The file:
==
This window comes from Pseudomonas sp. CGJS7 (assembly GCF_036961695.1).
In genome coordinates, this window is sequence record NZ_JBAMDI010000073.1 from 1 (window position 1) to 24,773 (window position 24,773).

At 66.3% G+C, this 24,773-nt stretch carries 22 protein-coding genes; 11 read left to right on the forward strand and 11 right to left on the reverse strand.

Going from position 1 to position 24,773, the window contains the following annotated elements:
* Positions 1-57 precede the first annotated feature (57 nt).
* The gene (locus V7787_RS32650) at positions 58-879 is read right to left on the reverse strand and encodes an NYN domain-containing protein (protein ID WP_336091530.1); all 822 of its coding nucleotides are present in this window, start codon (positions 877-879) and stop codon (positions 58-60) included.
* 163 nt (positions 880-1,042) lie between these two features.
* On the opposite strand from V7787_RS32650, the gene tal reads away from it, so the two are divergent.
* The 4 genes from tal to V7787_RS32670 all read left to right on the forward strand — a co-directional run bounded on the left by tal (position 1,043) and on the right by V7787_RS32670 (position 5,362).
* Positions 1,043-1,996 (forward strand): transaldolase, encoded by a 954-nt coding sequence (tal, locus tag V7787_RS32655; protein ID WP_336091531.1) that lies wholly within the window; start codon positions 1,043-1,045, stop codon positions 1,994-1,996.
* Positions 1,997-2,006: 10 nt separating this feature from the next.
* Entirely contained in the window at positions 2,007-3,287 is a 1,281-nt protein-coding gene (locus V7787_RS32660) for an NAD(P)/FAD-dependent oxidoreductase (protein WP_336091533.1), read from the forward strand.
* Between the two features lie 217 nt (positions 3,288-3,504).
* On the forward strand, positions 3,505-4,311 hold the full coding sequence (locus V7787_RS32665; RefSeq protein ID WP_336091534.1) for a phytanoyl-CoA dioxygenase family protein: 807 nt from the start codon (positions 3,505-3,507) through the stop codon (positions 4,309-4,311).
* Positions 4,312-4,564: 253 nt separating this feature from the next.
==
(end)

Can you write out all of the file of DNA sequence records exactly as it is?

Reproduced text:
This window comes from Pseudomonas sp. CGJS7 (assembly GCF_036961695.1).
In genome coordinates, this window is sequence record NZ_JBAMDI010000073.1 from 1 (window position 1) to 24,773 (window position 24,773).

At 66.3% G+C, this 24,773-nt stretch carries 22 protein-coding genes; 11 read left to right on the forward strand and 11 right to left on the reverse strand.

Going from position 1 to position 24,773, the window contains the following annotated elements:
* Positions 1-57 precede the first annotated feature (57 nt).
* The gene (locus V7787_RS32650) at positions 58-879 is read right to left on the reverse strand and encodes an NYN domain-containing protein (protein ID WP_336091530.1); all 822 of its coding nucleotides are present in this window, start codon (positions 877-879) and stop codon (positions 58-60) included.
* 163 nt (positions 880-1,042) lie between these two features.
* On the opposite strand from V7787_RS32650, the gene tal reads away from it, so the two are divergent.
* The 4 genes from tal to V7787_RS32670 all read left to right on the forward strand — a co-directional run bounded on the left by tal (position 1,043) and on the right by V7787_RS32670 (position 5,362).
* Positions 1,043-1,996 (forward strand): transaldolase, encoded by a 954-nt coding sequence (tal, locus tag V7787_RS32655; protein ID WP_336091531.1) that lies wholly within the window; start codon positions 1,043-1,045, stop codon positions 1,994-1,996.
* Positions 1,997-2,006: 10 nt separating this feature from the next.
* Entirely contained in the window at positions 2,007-3,287 is a 1,281-nt protein-coding gene (locus V7787_RS32660) for an NAD(P)/FAD-dependent oxidoreductase (protein WP_336091533.1), read from the forward strand.
* Between the two features lie 217 nt (positions 3,288-3,504).
* On the forward strand, positions 3,505-4,311 hold the full coding sequence (locus V7787_RS32665; RefSeq protein ID WP_336091534.1) for a phytanoyl-CoA dioxygenase family protein: 807 nt from the start codon (positions 3,505-3,507) through the stop codon (positions 4,309-4,311).
* Positions 4,312-4,564: 253 nt separating this feature from the next.